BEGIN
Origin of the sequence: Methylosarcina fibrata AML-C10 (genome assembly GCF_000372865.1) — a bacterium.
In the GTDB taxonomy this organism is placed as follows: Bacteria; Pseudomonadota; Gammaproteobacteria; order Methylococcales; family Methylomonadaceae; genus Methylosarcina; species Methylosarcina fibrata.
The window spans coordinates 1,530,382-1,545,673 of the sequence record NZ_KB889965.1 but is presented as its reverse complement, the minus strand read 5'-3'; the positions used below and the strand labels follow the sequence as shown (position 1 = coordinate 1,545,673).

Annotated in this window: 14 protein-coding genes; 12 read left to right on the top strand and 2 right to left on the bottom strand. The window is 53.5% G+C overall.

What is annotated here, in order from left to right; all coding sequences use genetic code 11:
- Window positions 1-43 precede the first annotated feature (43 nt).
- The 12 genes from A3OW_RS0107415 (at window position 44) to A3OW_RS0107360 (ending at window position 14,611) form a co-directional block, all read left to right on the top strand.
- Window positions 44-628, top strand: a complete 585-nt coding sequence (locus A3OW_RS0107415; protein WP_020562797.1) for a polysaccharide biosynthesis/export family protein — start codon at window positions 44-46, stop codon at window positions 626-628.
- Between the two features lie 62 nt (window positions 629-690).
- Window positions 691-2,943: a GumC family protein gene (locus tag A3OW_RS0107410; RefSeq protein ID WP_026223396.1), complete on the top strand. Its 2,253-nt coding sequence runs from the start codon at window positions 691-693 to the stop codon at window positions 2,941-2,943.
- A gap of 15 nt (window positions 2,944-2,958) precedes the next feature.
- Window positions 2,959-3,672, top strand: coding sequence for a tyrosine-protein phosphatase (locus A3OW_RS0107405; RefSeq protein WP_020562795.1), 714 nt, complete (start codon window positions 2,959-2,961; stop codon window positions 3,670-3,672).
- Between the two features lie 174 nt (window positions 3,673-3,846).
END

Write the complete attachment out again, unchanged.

Origin of the sequence: Methylosarcina fibrata AML-C10 (genome assembly GCF_000372865.1) — a bacterium.
In the GTDB taxonomy this organism is placed as follows: Bacteria; Pseudomonadota; Gammaproteobacteria; order Methylococcales; family Methylomonadaceae; genus Methylosarcina; species Methylosarcina fibrata.
The window spans coordinates 1,530,382-1,545,673 of the sequence record NZ_KB889965.1 but is presented as its reverse complement, the minus strand read 5'-3'; the positions used below and the strand labels follow the sequence as shown (position 1 = coordinate 1,545,673).

Annotated in this window: 14 protein-coding genes; 12 read left to right on the top strand and 2 right to left on the bottom strand. The window is 53.5% G+C overall.

What is annotated here, in order from left to right; all coding sequences use genetic code 11:
- Window positions 1-43 precede the first annotated feature (43 nt).
- The 12 genes from A3OW_RS0107415 (at window position 44) to A3OW_RS0107360 (ending at window position 14,611) form a co-directional block, all read left to right on the top strand.
- Window positions 44-628, top strand: a complete 585-nt coding sequence (locus A3OW_RS0107415; protein WP_020562797.1) for a polysaccharide biosynthesis/export family protein — start codon at window positions 44-46, stop codon at window positions 626-628.
- Between the two features lie 62 nt (window positions 629-690).
- Window positions 691-2,943: a GumC family protein gene (locus tag A3OW_RS0107410; RefSeq protein ID WP_026223396.1), complete on the top strand. Its 2,253-nt coding sequence runs from the start codon at window positions 691-693 to the stop codon at window positions 2,941-2,943.
- A gap of 15 nt (window positions 2,944-2,958) precedes the next feature.
- Window positions 2,959-3,672, top strand: coding sequence for a tyrosine-protein phosphatase (locus A3OW_RS0107405; RefSeq protein WP_020562795.1), 714 nt, complete (start codon window positions 2,959-2,961; stop codon window positions 3,670-3,672).
- Between the two features lie 174 nt (window positions 3,673-3,846).